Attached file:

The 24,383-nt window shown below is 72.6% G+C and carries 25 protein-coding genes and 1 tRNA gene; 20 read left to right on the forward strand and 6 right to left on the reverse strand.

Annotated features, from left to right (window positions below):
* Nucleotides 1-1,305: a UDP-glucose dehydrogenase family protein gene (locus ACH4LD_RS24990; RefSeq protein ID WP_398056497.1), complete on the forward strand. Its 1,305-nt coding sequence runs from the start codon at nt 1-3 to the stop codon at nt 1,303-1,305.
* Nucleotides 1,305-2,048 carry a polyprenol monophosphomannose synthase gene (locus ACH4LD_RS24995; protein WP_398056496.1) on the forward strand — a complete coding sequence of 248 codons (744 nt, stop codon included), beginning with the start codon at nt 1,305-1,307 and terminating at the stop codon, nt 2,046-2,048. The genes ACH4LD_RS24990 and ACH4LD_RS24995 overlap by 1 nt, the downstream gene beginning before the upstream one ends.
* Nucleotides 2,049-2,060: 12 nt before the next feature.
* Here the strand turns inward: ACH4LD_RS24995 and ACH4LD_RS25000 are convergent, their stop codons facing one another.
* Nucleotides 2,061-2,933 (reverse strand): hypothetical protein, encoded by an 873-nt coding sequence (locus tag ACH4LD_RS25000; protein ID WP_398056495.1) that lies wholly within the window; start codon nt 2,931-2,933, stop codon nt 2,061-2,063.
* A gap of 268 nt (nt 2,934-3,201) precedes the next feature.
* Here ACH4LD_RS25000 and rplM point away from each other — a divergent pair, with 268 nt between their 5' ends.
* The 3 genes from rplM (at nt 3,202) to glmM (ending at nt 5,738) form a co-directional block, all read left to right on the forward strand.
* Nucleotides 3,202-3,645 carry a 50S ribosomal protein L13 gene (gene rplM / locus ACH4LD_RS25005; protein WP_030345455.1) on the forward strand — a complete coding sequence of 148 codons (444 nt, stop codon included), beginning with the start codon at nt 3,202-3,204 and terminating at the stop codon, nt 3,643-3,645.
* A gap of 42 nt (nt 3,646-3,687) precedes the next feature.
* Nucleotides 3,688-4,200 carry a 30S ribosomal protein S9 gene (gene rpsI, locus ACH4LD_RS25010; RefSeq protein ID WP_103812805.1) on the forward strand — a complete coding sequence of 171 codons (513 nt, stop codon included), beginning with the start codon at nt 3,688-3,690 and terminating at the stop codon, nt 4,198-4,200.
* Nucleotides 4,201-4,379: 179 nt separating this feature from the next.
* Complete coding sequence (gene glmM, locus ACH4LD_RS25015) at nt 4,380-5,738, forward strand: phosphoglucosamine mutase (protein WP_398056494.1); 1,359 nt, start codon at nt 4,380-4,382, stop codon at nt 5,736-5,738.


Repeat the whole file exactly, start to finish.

The 24,383-nt window shown below is 72.6% G+C and carries 25 protein-coding genes and 1 tRNA gene; 20 read left to right on the forward strand and 6 right to left on the reverse strand.

Annotated features, from left to right (window positions below):
* Nucleotides 1-1,305: a UDP-glucose dehydrogenase family protein gene (locus ACH4LD_RS24990; RefSeq protein ID WP_398056497.1), complete on the forward strand. Its 1,305-nt coding sequence runs from the start codon at nt 1-3 to the stop codon at nt 1,303-1,305.
* Nucleotides 1,305-2,048 carry a polyprenol monophosphomannose synthase gene (locus ACH4LD_RS24995; protein WP_398056496.1) on the forward strand — a complete coding sequence of 248 codons (744 nt, stop codon included), beginning with the start codon at nt 1,305-1,307 and terminating at the stop codon, nt 2,046-2,048. The genes ACH4LD_RS24990 and ACH4LD_RS24995 overlap by 1 nt, the downstream gene beginning before the upstream one ends.
* Nucleotides 2,049-2,060: 12 nt before the next feature.
* Here the strand turns inward: ACH4LD_RS24995 and ACH4LD_RS25000 are convergent, their stop codons facing one another.
* Nucleotides 2,061-2,933 (reverse strand): hypothetical protein, encoded by an 873-nt coding sequence (locus tag ACH4LD_RS25000; protein ID WP_398056495.1) that lies wholly within the window; start codon nt 2,931-2,933, stop codon nt 2,061-2,063.
* A gap of 268 nt (nt 2,934-3,201) precedes the next feature.
* Here ACH4LD_RS25000 and rplM point away from each other — a divergent pair, with 268 nt between their 5' ends.
* The 3 genes from rplM (at nt 3,202) to glmM (ending at nt 5,738) form a co-directional block, all read left to right on the forward strand.
* Nucleotides 3,202-3,645 carry a 50S ribosomal protein L13 gene (gene rplM / locus ACH4LD_RS25005; protein WP_030345455.1) on the forward strand — a complete coding sequence of 148 codons (444 nt, stop codon included), beginning with the start codon at nt 3,202-3,204 and terminating at the stop codon, nt 3,643-3,645.
* A gap of 42 nt (nt 3,646-3,687) precedes the next feature.
* Nucleotides 3,688-4,200 carry a 30S ribosomal protein S9 gene (gene rpsI, locus ACH4LD_RS25010; RefSeq protein ID WP_103812805.1) on the forward strand — a complete coding sequence of 171 codons (513 nt, stop codon included), beginning with the start codon at nt 3,688-3,690 and terminating at the stop codon, nt 4,198-4,200.
* Nucleotides 4,201-4,379: 179 nt separating this feature from the next.
* Complete coding sequence (gene glmM, locus ACH4LD_RS25015) at nt 4,380-5,738, forward strand: phosphoglucosamine mutase (protein WP_398056494.1); 1,359 nt, start codon at nt 4,380-4,382, stop codon at nt 5,736-5,738.